Government guidance—Safeguarding Children who may have been trafficked (2007)—issued to supplement and to be used in conjunction with the statutory safeguarding guidance Working Together to Safeguard Children (2006) includes detailed information for local authorities about how their safeguarding responsibilities must apply to children who may have been trafficked.
Where a young person, such as, for example, an unaccompanied asylum-seeking child (UASC), presents to a local authority as having no parent or guardian in this country, then in fulfilling its duties to assess and respond to their needs, the local authority may conclude that it should accommodate the young person using its powers under the Children Act 1989. In these circumstances, the local authority will have duties to the young person as a looked-after child. Each child must have a care plan based on a thorough assessment, outlining how the local authority proposes to meet the individual child’s needs.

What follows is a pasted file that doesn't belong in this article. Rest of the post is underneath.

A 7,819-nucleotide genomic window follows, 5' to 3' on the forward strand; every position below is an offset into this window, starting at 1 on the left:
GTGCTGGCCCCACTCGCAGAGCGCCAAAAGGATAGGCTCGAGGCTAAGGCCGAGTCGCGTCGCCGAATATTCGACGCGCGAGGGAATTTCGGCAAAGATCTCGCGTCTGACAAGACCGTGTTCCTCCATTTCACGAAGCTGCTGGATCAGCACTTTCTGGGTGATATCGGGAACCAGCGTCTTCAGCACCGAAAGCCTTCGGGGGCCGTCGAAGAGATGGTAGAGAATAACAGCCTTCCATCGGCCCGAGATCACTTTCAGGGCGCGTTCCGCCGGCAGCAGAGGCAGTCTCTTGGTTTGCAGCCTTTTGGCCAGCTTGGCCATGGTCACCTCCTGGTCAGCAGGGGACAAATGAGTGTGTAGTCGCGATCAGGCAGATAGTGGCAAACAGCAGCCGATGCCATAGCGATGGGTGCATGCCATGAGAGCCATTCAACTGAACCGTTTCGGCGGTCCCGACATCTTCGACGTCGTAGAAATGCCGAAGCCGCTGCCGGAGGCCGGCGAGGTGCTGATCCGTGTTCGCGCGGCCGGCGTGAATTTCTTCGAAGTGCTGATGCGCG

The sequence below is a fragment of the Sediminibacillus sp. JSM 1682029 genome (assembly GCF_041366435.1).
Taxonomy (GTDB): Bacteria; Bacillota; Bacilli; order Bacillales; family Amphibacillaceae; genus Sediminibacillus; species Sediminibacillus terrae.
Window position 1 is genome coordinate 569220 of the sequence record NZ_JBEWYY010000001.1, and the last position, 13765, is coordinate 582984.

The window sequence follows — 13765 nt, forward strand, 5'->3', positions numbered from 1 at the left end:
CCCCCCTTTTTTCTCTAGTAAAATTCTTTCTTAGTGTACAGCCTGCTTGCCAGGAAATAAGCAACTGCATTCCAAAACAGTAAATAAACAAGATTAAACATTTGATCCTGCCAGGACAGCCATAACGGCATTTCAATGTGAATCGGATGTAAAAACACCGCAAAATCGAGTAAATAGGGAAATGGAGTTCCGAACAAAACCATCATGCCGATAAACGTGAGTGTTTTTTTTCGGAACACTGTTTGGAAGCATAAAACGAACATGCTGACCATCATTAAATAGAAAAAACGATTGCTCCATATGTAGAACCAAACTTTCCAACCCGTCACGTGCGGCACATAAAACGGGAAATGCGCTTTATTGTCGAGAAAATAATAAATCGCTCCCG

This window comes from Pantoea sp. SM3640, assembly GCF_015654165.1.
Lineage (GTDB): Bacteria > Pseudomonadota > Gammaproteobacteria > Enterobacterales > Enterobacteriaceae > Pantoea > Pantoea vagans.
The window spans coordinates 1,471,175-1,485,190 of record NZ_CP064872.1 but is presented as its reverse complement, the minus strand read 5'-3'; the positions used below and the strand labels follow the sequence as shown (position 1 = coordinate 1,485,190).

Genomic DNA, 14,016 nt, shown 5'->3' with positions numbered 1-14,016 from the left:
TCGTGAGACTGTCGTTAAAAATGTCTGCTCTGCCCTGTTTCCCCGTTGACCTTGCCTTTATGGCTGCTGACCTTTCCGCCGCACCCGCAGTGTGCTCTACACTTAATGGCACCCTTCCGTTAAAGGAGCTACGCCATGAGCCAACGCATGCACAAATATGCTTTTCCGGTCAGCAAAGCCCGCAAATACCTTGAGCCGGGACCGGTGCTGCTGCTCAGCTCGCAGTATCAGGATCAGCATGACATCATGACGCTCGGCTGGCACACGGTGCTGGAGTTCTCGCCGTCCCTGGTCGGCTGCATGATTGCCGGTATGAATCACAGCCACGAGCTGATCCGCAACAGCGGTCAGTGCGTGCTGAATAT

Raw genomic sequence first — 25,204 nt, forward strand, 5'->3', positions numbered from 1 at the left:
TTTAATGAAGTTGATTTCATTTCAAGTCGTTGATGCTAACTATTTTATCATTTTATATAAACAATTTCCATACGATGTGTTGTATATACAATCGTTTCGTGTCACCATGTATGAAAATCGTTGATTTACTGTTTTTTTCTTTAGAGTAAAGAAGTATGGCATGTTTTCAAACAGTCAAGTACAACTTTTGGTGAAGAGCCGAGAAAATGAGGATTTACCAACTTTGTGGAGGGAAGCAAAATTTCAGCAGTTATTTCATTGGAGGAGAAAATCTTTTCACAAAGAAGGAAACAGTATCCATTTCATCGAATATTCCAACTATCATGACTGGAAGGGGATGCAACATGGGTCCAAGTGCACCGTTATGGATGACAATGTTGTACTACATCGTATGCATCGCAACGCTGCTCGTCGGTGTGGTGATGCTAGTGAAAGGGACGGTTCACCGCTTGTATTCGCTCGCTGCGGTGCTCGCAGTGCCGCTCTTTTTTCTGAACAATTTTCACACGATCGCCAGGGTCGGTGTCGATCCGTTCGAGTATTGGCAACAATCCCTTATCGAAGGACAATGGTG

Victims of child trafficking have the same entitlement to education as all other children of compulsory school age. Schools should consider the specific needs of all children who are newly arrived from overseas. They should set them suitable learning challenges by modifying the curriculum to meet their needs, taking account of their cultural, religious and linguistic backgrounds and of their prior learning experiences and communication skills to help them overcome any barriers to learning and assessment.